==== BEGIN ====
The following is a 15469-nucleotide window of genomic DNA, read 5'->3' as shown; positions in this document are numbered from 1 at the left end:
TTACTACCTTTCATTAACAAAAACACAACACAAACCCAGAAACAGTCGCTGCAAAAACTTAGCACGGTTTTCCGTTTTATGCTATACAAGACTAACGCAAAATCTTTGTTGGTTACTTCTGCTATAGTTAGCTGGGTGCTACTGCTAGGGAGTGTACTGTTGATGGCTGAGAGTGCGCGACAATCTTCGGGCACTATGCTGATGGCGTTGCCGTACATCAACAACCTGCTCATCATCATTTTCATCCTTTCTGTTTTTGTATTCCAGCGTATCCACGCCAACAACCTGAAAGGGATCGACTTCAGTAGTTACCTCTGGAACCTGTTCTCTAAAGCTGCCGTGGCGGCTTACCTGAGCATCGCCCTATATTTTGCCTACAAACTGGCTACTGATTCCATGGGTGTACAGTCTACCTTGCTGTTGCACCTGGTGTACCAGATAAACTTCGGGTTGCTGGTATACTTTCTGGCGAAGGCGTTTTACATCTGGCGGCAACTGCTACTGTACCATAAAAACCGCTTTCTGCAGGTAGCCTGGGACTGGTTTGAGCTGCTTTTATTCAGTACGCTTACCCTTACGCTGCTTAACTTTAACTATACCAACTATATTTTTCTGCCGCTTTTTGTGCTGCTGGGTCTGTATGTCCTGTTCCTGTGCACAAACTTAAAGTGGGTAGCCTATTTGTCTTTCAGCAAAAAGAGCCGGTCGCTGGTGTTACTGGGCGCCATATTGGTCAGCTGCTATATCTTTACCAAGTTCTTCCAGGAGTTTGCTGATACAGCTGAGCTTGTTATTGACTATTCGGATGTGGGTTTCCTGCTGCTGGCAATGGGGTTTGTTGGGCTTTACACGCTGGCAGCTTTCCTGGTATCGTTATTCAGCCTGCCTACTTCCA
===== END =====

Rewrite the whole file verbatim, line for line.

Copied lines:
The following is a 15469-nucleotide window of genomic DNA, read 5'->3' as shown; positions in this document are numbered from 1 at the left end:
TTACTACCTTTCATTAACAAAAACACAACACAAACCCAGAAACAGTCGCTGCAAAAACTTAGCACGGTTTTCCGTTTTATGCTATACAAGACTAACGCAAAATCTTTGTTGGTTACTTCTGCTATAGTTAGCTGGGTGCTACTGCTAGGGAGTGTACTGTTGATGGCTGAGAGTGCGCGACAATCTTCGGGCACTATGCTGATGGCGTTGCCGTACATCAACAACCTGCTCATCATCATTTTCATCCTTTCTGTTTTTGTATTCCAGCGTATCCACGCCAACAACCTGAAAGGGATCGACTTCAGTAGTTACCTCTGGAACCTGTTCTCTAAAGCTGCCGTGGCGGCTTACCTGAGCATCGCCCTATATTTTGCCTACAAACTGGCTACTGATTCCATGGGTGTACAGTCTACCTTGCTGTTGCACCTGGTGTACCAGATAAACTTCGGGTTGCTGGTATACTTTCTGGCGAAGGCGTTTTACATCTGGCGGCAACTGCTACTGTACCATAAAAACCGCTTTCTGCAGGTAGCCTGGGACTGGTTTGAGCTGCTTTTATTCAGTACGCTTACCCTTACGCTGCTTAACTTTAACTATACCAACTATATTTTTCTGCCGCTTTTTGTGCTGCTGGGTCTGTATGTCCTGTTCCTGTGCACAAACTTAAAGTGGGTAGCCTATTTGTCTTTCAGCAAAAAGAGCCGGTCGCTGGTGTTACTGGGCGCCATATTGGTCAGCTGCTATATCTTTACCAAGTTCTTCCAGGAGTTTGCTGATACAGCTGAGCTTGTTATTGACTATTCGGATGTGGGTTTCCTGCTGCTGGCAATGGGGTTTGTTGGGCTTTACACGCTGGCAGCTTTCCTGGTATCGTTATTCAGCCTGCCTACTTCCA